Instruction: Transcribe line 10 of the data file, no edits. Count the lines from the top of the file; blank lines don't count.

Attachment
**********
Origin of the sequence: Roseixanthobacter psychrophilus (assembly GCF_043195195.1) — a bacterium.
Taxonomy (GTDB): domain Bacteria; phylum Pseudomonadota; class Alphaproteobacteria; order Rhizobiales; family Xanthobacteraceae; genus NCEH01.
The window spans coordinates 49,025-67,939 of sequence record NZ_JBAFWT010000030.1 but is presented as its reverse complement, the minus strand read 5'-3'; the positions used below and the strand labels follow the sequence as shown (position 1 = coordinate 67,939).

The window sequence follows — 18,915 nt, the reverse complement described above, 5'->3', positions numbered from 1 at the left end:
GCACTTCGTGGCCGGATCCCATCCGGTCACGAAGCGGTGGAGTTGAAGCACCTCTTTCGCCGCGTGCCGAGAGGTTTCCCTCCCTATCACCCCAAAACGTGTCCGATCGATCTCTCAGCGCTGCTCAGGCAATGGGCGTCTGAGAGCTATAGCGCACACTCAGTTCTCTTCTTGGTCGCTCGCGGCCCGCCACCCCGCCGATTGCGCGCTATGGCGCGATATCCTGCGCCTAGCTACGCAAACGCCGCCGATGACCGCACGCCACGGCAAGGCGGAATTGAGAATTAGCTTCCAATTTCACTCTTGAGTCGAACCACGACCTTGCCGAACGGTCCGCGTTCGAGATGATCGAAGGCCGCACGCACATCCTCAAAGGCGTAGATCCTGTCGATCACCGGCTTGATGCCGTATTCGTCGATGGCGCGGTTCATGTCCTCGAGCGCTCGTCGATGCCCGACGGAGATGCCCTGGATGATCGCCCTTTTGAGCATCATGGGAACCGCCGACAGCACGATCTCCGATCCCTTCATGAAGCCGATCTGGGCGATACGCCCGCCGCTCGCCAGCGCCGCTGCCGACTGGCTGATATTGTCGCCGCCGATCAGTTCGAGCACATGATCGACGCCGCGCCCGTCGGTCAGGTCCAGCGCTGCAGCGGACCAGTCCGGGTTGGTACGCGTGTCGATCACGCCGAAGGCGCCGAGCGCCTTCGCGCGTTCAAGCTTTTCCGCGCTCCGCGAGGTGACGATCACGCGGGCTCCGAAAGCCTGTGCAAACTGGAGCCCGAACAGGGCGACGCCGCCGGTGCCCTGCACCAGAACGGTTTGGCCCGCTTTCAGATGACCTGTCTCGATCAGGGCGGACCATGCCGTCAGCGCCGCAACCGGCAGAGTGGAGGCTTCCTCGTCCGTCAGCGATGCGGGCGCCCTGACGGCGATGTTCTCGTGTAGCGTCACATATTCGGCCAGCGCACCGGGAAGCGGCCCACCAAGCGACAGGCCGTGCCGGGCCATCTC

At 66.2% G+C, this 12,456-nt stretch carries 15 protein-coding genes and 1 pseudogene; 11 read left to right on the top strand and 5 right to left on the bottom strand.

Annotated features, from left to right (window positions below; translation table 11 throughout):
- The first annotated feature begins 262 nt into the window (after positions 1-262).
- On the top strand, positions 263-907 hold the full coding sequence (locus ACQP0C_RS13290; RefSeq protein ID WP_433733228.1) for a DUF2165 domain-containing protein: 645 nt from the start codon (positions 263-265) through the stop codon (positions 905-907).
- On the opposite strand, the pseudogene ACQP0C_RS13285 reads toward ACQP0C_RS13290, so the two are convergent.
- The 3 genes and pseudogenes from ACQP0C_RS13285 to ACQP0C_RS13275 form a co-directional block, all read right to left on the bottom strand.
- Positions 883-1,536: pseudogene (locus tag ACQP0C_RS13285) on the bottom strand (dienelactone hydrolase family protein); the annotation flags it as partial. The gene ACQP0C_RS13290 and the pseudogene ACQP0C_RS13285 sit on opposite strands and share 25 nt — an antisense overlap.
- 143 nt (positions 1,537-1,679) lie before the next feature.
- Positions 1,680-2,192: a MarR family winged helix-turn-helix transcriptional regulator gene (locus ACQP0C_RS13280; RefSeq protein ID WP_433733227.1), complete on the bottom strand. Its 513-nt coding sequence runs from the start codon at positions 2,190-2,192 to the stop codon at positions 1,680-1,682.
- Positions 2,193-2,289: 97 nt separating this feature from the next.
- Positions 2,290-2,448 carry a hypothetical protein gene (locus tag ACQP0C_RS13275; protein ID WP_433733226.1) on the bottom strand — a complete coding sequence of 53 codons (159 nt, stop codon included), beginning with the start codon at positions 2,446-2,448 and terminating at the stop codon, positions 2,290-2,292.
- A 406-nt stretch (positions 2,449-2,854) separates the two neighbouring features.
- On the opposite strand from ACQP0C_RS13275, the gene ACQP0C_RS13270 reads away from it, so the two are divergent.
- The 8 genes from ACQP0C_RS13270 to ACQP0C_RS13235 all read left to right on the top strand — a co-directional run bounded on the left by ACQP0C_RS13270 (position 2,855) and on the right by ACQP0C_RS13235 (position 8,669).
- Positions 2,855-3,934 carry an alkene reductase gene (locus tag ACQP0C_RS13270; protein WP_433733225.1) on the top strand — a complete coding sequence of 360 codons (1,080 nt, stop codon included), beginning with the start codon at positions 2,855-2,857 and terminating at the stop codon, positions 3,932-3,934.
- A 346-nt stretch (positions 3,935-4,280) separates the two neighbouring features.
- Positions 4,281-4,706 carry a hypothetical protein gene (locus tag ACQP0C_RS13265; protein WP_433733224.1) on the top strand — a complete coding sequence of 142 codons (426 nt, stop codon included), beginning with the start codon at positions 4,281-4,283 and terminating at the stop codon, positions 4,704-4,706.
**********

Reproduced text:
- On the opposite strand, the pseudogene ACQP0C_RS13285 reads toward ACQP0C_RS13290, so the two are convergent.